Legal Marijuana Market to Exceed Billions of Dollars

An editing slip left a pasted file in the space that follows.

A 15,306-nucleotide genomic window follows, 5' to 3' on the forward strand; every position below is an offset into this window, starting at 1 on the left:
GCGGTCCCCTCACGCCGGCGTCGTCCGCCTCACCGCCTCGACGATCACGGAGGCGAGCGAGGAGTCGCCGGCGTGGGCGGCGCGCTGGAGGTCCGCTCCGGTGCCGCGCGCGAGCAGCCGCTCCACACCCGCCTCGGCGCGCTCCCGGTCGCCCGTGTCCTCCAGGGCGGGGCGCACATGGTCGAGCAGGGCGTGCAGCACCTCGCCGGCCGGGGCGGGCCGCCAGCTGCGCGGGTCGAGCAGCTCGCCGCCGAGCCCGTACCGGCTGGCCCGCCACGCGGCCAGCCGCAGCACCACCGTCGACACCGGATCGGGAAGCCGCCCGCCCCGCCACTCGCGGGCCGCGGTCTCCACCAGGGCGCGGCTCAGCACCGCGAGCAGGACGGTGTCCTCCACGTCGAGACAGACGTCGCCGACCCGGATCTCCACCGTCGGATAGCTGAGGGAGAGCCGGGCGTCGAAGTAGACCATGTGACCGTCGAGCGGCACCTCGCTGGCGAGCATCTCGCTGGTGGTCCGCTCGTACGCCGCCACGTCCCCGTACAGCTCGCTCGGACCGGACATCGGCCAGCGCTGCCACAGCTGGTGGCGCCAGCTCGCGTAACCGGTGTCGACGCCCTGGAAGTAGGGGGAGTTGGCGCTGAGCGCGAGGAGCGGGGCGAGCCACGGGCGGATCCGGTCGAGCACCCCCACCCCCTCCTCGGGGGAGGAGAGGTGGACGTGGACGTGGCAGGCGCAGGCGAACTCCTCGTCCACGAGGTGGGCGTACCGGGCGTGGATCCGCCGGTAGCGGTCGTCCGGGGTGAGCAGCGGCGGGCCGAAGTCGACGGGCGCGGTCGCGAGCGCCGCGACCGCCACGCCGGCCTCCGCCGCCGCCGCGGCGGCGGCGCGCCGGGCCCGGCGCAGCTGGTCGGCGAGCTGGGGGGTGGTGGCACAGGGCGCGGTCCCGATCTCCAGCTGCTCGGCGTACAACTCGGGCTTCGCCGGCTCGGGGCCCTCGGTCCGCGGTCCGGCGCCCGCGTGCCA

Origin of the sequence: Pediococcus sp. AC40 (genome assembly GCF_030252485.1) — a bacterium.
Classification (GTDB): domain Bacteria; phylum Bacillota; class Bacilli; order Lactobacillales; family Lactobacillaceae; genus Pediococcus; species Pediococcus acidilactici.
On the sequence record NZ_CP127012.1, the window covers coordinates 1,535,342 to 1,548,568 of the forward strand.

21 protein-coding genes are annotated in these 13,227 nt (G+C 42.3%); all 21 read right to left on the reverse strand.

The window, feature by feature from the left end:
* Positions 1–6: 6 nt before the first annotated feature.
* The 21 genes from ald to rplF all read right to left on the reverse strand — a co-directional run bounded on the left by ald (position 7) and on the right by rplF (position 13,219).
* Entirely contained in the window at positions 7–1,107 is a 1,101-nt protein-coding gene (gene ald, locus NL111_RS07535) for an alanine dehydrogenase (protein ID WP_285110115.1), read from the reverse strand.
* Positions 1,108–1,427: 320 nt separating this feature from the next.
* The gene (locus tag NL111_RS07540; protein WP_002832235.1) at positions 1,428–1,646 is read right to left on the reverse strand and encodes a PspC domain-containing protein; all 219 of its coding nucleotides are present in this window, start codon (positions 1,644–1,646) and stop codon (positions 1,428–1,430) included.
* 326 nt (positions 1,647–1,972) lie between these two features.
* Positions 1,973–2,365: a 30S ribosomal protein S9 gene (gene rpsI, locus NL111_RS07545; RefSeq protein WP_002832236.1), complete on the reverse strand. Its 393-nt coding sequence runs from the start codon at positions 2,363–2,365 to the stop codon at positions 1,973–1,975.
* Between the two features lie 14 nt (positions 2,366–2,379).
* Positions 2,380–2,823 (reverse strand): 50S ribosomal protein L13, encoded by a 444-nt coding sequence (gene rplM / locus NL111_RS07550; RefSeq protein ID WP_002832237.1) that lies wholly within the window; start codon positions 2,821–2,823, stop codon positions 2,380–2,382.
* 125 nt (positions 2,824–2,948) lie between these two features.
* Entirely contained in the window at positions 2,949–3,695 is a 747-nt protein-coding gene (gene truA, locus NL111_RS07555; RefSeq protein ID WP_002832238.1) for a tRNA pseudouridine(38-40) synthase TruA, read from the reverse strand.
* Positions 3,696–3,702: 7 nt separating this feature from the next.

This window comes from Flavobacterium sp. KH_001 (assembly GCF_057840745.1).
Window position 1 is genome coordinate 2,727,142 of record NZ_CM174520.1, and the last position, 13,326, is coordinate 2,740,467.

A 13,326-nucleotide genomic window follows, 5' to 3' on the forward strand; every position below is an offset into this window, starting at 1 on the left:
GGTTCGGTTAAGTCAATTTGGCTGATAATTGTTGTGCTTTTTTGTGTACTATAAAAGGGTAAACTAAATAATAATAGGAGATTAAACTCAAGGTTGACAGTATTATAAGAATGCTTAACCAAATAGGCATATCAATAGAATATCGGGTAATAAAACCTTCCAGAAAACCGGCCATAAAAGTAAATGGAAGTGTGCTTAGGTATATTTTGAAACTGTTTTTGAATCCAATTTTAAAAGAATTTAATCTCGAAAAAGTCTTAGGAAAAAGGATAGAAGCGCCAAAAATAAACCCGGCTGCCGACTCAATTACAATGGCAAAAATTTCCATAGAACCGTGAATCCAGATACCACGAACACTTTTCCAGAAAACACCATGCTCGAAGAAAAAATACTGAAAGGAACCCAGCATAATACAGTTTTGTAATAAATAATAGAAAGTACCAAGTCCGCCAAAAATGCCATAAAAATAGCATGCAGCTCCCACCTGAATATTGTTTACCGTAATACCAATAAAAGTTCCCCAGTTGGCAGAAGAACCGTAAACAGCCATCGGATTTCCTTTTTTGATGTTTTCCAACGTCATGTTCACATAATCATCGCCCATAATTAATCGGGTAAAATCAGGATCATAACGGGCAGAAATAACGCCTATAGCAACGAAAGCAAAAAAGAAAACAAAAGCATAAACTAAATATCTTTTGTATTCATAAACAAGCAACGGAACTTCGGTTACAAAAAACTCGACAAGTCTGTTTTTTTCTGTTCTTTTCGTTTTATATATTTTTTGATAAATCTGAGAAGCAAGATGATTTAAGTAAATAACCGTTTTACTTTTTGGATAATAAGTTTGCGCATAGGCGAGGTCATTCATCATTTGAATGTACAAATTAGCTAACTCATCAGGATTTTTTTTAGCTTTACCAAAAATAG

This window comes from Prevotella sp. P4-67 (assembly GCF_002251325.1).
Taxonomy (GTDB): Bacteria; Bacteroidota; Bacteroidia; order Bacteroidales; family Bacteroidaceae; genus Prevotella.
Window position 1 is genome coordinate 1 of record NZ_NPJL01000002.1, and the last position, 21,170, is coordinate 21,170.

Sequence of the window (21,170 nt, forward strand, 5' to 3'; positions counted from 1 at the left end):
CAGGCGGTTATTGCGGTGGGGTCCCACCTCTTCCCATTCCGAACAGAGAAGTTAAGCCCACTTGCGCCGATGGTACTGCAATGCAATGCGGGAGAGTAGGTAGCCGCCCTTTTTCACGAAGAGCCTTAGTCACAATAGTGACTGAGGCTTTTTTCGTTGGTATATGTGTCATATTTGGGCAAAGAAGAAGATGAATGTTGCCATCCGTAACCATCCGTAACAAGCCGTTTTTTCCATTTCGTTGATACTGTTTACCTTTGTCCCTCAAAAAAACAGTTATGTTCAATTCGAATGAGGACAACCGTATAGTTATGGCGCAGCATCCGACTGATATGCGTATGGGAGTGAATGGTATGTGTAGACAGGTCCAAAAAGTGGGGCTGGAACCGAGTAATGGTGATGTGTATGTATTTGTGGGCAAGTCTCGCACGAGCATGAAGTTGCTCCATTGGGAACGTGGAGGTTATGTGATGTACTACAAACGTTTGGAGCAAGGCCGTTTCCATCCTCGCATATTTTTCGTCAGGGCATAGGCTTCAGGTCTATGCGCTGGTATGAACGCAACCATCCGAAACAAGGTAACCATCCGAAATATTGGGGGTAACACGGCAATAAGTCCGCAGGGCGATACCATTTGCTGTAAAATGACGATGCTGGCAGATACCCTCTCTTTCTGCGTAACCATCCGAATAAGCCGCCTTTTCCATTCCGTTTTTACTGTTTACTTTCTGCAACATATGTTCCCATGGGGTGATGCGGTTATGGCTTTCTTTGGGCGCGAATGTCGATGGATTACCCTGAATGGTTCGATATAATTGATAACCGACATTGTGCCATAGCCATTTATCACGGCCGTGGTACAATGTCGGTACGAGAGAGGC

One of the richest cash crops is making a hugh impact in Florida Marijuana. It’s legal for adults over the age of 21 to smoke marijuana without a doctor’s letter in nine states. Medical marijuana is legal in 29 states. Florida became the first state to legalize marijuana through the legislature, rather than a ballot initiative when the Governor signed the bill into law in January. Marijuana prohibition began 80 years ago when the federal government put a ban on the sale, cultivation, and use of the cannabis plant. It remains illegal on the federal level. Despite the efforts of Attorney General Jeff Sessions, who has been on a crusade to stamp out legal marijuana since his appointment, the industry is exploding. Legal marijuana sales were expected to hit billions in North America in 2017, according to a report which has not yet released final numbers for the year, but its forecast represents a increase over , shattering previous expectations about how quickly the industry could grow in the face of federal prohibition. The report also predicted that the entire legal marijuana market will reach many billions in sales which is close to a 30% annual growth rate expected by 2022, as more state-legal markets come online. Legal marijuana sales are predicted to go bonkers in may Florida cities such as West Palm Beach, Miami, Fort Lauderdale and many more. That represents an unprecedented increase, shattering previous expectations about how quickly the cannabis industry could grow in the face of federal prohibition. The report further predicts the entire legal cannabis market to reach billions in sales – a annual growth rate – as more states legalize marijuana for recreational use and existing markets mature. The industry’s growth is buoyed by a number of new state-legal markets coming online in 2017, where legal medicinal marijuana sales began in July, raked in many millions during the first month of sales, according to the report. The report notes that the projection hinges on the assumption that the federal government does not crack down on state-legal cannabis, nor does it assume that there will be a host of new states legalizing marijuana in the next few years. Attorney General Jeff Sessions is a noted opponent of marijuana legalization, though the Justice Department has not yet indicated that it would seek to prosecute state-legal marijuana businesses. Recreational marijuana is legal in seven states, and some form of medicinal marijuana is legal in thirty states. Marijuana is still considered an illegal Schedule 1 drug by the federal government, however.

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